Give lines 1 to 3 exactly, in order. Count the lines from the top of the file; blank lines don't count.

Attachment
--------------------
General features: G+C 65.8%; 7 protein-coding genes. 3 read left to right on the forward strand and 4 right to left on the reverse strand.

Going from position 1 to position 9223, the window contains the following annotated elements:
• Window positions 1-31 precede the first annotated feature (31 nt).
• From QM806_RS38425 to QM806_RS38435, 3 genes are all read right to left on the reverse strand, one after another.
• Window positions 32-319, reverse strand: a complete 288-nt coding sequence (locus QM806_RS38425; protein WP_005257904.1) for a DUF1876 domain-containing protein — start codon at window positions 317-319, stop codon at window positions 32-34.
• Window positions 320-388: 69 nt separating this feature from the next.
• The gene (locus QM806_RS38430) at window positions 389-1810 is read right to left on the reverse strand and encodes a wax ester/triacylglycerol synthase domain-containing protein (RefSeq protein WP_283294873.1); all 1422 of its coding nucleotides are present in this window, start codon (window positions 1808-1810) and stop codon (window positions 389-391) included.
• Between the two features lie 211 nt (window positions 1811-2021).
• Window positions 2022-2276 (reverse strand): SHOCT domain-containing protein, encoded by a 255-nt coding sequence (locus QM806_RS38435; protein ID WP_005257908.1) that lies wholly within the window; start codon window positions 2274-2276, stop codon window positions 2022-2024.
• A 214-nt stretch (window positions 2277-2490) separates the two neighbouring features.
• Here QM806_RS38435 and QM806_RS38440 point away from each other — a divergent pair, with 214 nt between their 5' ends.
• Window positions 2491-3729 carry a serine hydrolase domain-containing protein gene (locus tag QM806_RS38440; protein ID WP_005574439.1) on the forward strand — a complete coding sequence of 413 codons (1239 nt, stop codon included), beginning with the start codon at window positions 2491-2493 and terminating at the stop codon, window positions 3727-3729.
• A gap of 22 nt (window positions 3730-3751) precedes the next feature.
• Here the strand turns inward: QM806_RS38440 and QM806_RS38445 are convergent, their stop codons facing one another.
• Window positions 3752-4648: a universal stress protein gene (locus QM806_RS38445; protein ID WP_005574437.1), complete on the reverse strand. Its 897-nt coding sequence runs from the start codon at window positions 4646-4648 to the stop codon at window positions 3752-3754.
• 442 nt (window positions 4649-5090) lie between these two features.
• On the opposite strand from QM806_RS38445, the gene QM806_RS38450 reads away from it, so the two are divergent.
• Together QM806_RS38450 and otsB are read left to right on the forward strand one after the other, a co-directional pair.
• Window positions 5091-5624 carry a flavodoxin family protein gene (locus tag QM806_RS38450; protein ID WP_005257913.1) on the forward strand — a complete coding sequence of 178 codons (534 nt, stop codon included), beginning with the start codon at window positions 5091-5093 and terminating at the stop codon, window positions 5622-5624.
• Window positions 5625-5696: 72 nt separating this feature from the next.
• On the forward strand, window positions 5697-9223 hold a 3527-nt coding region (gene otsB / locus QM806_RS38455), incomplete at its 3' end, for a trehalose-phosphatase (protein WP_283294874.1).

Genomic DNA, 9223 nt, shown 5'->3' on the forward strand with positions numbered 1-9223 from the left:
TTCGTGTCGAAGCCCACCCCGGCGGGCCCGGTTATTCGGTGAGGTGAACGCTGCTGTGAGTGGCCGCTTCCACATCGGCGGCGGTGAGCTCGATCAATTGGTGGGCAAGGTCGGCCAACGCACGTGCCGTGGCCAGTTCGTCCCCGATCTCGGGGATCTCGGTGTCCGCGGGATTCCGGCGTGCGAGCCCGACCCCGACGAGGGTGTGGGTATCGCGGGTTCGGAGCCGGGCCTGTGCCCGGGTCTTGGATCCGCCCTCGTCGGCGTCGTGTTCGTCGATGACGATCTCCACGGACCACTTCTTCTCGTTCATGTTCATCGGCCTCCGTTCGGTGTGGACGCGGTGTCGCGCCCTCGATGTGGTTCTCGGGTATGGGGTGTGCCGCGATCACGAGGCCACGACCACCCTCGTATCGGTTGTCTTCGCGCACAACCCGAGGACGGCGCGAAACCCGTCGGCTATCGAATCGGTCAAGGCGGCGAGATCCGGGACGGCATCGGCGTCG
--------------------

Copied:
General features: G+C 65.8%; 7 protein-coding genes. 3 read left to right on the forward strand and 4 right to left on the reverse strand.

Going from position 1 to position 9223, the window contains the following annotated elements:
• Window positions 1-31 precede the first annotated feature (31 nt).